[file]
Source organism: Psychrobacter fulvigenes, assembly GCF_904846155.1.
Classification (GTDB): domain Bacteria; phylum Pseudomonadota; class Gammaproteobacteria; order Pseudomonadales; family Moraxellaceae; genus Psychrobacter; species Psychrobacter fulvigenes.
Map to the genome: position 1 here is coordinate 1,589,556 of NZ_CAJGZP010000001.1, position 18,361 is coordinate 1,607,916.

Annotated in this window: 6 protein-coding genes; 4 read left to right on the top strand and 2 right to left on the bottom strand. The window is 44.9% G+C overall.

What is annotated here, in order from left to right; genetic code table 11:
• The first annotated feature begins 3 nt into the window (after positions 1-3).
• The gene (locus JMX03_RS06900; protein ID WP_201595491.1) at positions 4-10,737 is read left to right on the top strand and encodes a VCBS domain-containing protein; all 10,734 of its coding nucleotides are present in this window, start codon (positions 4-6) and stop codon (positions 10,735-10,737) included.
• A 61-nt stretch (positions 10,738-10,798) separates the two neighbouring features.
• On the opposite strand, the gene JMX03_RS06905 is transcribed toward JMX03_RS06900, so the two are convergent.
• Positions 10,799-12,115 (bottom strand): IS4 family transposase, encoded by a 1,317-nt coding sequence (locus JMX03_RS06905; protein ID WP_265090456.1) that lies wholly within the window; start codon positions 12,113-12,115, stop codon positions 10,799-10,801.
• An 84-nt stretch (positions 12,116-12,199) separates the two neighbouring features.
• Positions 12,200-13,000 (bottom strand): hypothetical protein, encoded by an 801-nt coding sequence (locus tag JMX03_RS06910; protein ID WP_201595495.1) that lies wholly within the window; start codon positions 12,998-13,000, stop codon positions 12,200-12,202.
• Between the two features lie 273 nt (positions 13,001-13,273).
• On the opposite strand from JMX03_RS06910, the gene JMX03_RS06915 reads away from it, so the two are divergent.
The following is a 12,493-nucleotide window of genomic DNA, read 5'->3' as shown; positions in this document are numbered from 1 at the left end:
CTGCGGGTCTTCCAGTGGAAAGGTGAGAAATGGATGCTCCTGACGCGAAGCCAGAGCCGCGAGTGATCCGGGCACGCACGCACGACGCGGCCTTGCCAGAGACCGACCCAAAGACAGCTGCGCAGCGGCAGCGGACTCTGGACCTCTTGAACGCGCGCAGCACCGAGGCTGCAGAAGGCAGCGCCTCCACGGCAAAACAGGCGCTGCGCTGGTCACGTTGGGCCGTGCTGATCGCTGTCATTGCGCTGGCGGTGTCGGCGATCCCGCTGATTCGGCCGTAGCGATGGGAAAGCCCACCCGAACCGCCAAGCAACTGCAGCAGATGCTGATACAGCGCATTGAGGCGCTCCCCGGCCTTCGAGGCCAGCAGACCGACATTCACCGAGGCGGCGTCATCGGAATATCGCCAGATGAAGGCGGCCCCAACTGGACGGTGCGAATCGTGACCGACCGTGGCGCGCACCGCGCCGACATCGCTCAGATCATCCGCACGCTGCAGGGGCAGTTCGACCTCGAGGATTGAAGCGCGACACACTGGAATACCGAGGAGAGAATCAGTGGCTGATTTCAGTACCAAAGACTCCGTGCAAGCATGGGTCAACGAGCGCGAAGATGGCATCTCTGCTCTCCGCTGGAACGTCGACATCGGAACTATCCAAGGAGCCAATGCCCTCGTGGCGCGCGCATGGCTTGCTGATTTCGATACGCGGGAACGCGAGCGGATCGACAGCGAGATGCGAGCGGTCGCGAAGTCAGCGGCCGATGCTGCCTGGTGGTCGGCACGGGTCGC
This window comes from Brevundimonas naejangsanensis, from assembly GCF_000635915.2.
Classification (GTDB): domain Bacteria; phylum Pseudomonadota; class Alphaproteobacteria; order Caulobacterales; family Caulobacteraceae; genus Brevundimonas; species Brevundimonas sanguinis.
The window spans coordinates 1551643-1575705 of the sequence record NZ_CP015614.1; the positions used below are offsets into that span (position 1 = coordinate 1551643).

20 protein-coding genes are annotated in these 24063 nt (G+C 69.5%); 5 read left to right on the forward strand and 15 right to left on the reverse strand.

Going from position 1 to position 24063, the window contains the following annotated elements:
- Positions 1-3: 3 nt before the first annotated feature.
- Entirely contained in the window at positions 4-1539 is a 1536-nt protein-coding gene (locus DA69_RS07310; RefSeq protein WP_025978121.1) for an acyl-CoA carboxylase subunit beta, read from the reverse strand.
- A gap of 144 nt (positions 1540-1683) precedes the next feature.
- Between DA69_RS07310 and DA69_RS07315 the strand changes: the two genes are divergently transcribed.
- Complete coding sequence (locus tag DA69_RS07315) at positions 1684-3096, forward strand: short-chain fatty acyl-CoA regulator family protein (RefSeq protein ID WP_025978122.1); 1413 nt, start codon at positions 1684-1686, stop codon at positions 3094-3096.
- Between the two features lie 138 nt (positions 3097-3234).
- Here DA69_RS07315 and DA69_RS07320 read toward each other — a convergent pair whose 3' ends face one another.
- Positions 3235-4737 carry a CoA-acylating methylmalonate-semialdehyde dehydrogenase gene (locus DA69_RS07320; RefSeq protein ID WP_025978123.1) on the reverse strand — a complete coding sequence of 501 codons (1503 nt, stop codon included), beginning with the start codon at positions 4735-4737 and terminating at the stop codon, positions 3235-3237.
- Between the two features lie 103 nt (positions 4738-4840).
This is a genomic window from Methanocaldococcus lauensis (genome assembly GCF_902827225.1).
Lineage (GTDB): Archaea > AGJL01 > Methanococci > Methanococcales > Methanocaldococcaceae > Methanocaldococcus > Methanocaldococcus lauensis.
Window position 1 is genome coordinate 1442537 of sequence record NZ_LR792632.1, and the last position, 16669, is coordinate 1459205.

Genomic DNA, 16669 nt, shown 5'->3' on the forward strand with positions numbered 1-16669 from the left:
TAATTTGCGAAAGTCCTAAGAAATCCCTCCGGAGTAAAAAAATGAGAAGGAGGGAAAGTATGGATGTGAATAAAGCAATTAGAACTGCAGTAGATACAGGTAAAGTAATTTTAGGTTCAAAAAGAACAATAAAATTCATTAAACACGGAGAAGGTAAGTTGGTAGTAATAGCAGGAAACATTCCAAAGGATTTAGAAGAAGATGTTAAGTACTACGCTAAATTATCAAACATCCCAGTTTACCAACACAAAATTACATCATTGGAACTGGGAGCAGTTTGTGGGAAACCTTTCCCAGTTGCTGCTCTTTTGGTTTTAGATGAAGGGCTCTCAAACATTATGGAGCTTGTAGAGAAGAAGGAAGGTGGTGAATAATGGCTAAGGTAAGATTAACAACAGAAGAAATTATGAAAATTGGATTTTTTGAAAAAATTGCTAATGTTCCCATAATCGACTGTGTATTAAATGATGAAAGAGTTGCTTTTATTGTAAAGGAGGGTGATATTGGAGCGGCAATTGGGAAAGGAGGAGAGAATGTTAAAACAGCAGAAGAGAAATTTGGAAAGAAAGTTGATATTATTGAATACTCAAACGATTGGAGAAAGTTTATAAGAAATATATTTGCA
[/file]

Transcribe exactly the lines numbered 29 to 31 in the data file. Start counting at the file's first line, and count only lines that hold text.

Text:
- Positions 3235-4737 carry a CoA-acylating methylmalonate-semialdehyde dehydrogenase gene (locus DA69_RS07320; RefSeq protein ID WP_025978123.1) on the reverse strand — a complete coding sequence of 501 codons (1503 nt, stop codon included), beginning with the start codon at positions 4735-4737 and terminating at the stop codon, positions 3235-3237.
- Between the two features lie 103 nt (positions 4738-4840).
This is a genomic window from Methanocaldococcus lauensis (genome assembly GCF_902827225.1).